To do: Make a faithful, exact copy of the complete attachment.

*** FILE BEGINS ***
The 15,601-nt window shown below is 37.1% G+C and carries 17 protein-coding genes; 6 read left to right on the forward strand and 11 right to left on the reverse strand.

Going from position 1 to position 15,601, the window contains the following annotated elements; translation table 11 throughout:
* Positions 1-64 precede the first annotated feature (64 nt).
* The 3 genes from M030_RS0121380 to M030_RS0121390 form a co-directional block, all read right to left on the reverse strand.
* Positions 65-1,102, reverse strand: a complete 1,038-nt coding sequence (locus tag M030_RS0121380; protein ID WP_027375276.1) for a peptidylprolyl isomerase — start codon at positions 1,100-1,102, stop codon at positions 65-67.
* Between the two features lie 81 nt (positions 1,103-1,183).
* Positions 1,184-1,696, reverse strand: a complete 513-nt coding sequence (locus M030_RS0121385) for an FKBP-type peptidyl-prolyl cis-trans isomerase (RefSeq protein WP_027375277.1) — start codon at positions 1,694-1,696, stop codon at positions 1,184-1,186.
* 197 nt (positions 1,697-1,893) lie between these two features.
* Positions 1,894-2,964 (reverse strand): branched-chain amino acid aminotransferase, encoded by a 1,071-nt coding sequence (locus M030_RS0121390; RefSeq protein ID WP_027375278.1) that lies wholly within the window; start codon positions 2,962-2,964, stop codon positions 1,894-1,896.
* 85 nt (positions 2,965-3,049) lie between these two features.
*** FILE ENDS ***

The 15,601-nt window shown below is 37.1% G+C and carries 17 protein-coding genes; 6 read left to right on the forward strand and 11 right to left on the reverse strand.

Going from position 1 to position 15,601, the window contains the following annotated elements; translation table 11 throughout:
* Positions 1-64 precede the first annotated feature (64 nt).
* The 3 genes from M030_RS0121380 to M030_RS0121390 form a co-directional block, all read right to left on the reverse strand.
* Positions 65-1,102, reverse strand: a complete 1,038-nt coding sequence (locus tag M030_RS0121380; protein ID WP_027375276.1) for a peptidylprolyl isomerase — start codon at positions 1,100-1,102, stop codon at positions 65-67.
* Between the two features lie 81 nt (positions 1,103-1,183).
* Positions 1,184-1,696, reverse strand: a complete 513-nt coding sequence (locus M030_RS0121385) for an FKBP-type peptidyl-prolyl cis-trans isomerase (RefSeq protein WP_027375277.1) — start codon at positions 1,694-1,696, stop codon at positions 1,184-1,186.
* 197 nt (positions 1,697-1,893) lie between these two features.
* Positions 1,894-2,964 (reverse strand): branched-chain amino acid aminotransferase, encoded by a 1,071-nt coding sequence (locus M030_RS0121390; RefSeq protein ID WP_027375278.1) that lies wholly within the window; start codon positions 2,962-2,964, stop codon positions 1,894-1,896.
* 85 nt (positions 2,965-3,049) lie between these two features.